One of the Nordic region’s biggest asset managers is adjusting its portfolio to reflect a lack of confidence in Europe and a growing faith in the prospects of a U.S. boom.
Ilmarinen, a Finnish pension fund that oversees about 36 billion euros ($38 billion) in assets, plans to adjust its investments so it’s no longer underweight the U.S., according to Timo Ritakallio, its chief executive officer.
The reallocation primarily affects “fixed-income instruments and real assets. Also equities, but to a lesser degree. But overall, the weighting toward U.S. assets will increase,” Ritakallio said in an interview in Helsinki. “We’re monitoring the geographic dynamic and are putting more focus on the U.S. market, and moving away from the euro zone.”
Investors are starting to lose their nerve as Europe embarks on a series of elections that risk being shaped by voter anger after years of austerity, and on the back of a migrant crisis fed by the war in Syria.
While Austrian voters refused to give power to a populist, a weekend plebiscite in one of the euro zone’s biggest economies has rocked the region. Italian Prime Minister Matteo Renzi quit in the early hours of Monday after losing a referendum he’d called to push through constitutional changes. The outcome threatens to trigger a new wave of political and financial chaos for Europe.
In Europe, the issue is the “very poor outlook for the whole economy, because this 1-1.5% growth rate will continue for a long time,” Ritakallio said. “It has a very negative impact.”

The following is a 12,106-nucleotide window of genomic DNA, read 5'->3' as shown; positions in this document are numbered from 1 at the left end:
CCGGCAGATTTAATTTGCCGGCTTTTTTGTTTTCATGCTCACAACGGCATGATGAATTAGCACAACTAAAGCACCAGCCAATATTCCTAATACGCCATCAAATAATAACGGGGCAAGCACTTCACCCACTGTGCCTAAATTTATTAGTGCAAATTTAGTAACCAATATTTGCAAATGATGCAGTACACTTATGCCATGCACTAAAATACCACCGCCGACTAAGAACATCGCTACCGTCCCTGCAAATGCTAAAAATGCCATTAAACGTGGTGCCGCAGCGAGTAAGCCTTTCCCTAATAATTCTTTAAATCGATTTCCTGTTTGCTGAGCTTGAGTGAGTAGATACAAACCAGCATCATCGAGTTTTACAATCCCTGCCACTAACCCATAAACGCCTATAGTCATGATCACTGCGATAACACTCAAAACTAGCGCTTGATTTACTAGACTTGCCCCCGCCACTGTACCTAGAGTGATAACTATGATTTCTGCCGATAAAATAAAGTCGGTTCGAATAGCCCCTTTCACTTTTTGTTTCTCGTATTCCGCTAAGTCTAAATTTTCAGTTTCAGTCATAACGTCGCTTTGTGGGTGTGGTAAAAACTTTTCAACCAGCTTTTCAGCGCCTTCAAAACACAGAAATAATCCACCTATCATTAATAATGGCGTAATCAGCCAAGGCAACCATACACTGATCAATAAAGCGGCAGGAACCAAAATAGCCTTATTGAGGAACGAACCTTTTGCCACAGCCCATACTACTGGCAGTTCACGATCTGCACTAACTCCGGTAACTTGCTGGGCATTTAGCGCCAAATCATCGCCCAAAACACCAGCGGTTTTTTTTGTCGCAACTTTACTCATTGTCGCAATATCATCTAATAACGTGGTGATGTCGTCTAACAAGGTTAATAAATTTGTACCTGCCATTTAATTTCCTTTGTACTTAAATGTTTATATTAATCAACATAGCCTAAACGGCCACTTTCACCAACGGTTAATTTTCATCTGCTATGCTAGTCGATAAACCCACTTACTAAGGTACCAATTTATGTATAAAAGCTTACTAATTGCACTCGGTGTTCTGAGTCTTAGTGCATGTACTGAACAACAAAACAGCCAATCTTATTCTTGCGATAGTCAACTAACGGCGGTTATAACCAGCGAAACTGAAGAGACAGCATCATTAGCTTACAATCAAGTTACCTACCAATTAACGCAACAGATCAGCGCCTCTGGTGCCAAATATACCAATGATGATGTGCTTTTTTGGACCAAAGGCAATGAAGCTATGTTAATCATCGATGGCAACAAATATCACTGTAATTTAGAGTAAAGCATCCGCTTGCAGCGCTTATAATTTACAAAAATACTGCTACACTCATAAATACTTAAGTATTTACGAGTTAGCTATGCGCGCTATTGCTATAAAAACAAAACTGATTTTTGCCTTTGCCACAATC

In contrast, Ritakallio expects the dollar to continue appreciating next year, if the economic plans of President-elect Donald Trump pan out. The reality TV star has talked of a spending spree that has the potential to put American growth into turbo mode after years of Democratic measures generated GDP rates in excess of 2 percent and brought unemployment below 5 percent. All in all, Trump’s policies spell both faster inflation and greater instability, short term, Ritakallio said.
Pension funds like Ilmarinen are growing desperate for returns after years of ultra-low interest rates. Given the environment, outsourcing investment decisions to hedge funds is considerably less appealing than it once was, Ritakallio said.
“It’s more and more important to look at the cost level of different investment instruments,” he said. “Specifically, I mean very expensive asset managers like hedge funds. We only have 2 percent of our total assets in hedge funds.”
“In my view, the hedge fund industry probably will struggle next year again because their current cost structure is too high, from an investor’s point of view, given the low-return environment,” Ritakallio said.